There is one other consequence of ‘how it was’: Living in stealth thereafter, I had no knowledge of the trans world and no awareness of how things were changing. I recently reencountered the trans community, once again by chance. In a very real sense, I arrived here, in 2016, directly from 1990. I wonder how many more of us remain isolated. This, I suspect, is why no one else from my trans generation has answered this question.

So I had many lucky breaks, which allowed me to transition with relative ease during the 1980s, when so few could. In summary, here are the things which set me apart from those who could not transition, and from those who did transition, but with greater hardship:

  1. Information — I happened onto an obscure booklet on gender dysphoria by the purest chance (and that is a story in itself). The other women I knew had similar miracles. The vast majority of trans people got no such break, and either succumbed to their dysphoria or waited years and decades before having their chance at life.
  2. Money — I had a ‘safe’, well-paying job in which I could transition — something essentially no one else had at the time. Women I knew transitioned as far as they could in secret, putting on the agonising man-suits to go to work, and sometimes failing and getting fired. Others saved and saved, delaying their transitions until they could afford to go undercover to transition. Still others scraped by doing menial jobs and sometimes, if they were pretty enough, sex work.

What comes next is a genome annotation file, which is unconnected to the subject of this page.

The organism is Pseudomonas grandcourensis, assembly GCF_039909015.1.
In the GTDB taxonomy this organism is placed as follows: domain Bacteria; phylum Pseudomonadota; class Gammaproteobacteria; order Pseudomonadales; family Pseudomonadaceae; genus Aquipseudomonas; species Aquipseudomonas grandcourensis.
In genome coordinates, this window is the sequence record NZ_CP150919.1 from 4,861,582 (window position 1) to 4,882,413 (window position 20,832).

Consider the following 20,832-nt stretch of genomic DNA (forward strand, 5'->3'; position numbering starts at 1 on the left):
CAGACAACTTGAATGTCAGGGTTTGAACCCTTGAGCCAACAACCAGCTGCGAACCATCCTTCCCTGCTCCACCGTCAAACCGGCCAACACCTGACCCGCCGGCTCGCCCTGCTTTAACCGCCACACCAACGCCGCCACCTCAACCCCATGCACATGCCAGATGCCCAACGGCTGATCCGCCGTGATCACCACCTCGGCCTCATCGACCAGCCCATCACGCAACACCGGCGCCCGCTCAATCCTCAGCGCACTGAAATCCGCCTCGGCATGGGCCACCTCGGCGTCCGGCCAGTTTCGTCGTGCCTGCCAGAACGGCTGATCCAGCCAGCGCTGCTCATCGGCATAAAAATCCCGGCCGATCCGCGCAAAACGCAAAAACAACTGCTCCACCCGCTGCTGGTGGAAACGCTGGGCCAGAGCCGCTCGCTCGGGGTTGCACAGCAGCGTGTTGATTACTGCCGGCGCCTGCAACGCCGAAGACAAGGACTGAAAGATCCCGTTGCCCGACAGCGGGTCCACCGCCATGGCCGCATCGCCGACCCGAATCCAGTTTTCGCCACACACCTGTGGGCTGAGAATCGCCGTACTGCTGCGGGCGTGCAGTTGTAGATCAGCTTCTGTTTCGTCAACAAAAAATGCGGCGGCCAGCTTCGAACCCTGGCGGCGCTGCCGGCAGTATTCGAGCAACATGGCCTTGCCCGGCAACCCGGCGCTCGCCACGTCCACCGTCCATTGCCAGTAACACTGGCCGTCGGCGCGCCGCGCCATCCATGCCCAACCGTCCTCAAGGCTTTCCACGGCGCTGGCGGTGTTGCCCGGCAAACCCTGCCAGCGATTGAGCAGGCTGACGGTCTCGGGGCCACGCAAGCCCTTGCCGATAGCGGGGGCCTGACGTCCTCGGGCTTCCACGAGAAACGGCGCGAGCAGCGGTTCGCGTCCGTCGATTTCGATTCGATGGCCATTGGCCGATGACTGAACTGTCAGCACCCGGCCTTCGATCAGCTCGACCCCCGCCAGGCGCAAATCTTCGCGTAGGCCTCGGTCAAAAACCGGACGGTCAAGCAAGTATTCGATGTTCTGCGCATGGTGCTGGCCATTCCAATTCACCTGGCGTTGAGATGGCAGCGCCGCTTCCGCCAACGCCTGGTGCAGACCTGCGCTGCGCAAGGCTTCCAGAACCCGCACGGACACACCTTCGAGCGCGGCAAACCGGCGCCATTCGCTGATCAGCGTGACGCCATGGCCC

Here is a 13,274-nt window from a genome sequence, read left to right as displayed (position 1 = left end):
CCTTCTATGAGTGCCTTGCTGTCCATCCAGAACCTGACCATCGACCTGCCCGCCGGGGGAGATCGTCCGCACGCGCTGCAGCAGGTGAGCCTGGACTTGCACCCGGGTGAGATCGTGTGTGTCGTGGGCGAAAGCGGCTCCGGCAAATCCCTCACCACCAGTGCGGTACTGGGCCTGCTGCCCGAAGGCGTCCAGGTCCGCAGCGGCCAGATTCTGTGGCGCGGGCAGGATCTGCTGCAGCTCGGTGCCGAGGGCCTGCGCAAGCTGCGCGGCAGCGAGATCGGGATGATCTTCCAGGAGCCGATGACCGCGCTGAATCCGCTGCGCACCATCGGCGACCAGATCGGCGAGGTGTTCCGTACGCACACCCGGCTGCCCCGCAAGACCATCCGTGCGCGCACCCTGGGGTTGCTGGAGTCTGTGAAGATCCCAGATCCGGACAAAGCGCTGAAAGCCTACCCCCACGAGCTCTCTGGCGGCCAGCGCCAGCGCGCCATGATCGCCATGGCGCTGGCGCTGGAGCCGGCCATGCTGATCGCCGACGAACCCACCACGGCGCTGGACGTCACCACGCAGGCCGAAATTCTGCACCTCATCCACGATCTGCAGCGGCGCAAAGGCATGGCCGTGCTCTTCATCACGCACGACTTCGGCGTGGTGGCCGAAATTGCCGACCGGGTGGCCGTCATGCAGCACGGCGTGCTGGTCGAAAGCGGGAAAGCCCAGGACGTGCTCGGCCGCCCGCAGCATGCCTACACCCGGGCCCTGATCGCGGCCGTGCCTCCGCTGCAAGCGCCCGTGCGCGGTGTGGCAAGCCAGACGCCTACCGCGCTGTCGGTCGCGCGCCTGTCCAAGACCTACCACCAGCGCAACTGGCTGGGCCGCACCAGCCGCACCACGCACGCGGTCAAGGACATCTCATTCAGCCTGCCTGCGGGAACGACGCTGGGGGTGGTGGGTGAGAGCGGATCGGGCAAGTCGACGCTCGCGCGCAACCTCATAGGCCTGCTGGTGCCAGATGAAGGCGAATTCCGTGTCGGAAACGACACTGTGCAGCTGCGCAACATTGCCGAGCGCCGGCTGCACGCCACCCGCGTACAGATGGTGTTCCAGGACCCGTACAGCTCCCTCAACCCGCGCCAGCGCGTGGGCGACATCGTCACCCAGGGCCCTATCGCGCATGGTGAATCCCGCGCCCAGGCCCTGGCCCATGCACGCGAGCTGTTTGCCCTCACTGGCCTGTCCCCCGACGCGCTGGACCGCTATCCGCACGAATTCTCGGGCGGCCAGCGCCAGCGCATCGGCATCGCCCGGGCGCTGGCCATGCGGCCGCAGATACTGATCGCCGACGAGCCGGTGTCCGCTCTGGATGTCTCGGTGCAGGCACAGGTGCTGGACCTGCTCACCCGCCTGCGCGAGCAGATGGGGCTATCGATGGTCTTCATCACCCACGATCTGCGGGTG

I also had a house that I could (and did) mortgage to help cover transition costs. I estimate that my transition cost the equivalent of 60.000 € in today’s money, and I did pretty much the minimum.
  3. Privilege — Most actively-transitioning people were white, able-bodied, relatively educated, and middle class (or at least we started out middle class; for many women that changed, sometimes unexpectedly and catastrophically), in our peak-earnings years (age 30–50), often with money saved. The women who were near the lower bound of this class had a very hard time.
  4. Passing privilege — ‘Success’ was defined by ‘passing’, as were safety and one’s life options. Along with surgery, passing was a must — an inability to pass was viewed as a ‘failed transition’, leaving one without acceptable options — a brutal fate that was a great source of fear for all of us.
  5. Cisnormativity, beauty and youth — Cisnormativity was expected, and either came naturally or had to be faked; luckily for me, it did come naturally. Then, as now, hormonal transition was quicker and ‘more complete’ if one was young, and in my case, 32 was young enough. And, then as now, society gives the beautiful more access and kinder treatment than others. These three factors gave me a huge advantage unavailable to many, perhaps most.
  6. Luck — In every regard, at every step of the way, I was unbelievably lucky — where, during the 1980s and earlier, so very few were. In effect, I won the transgender lottery.

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Journalist & essayist. Reporting from Cairo.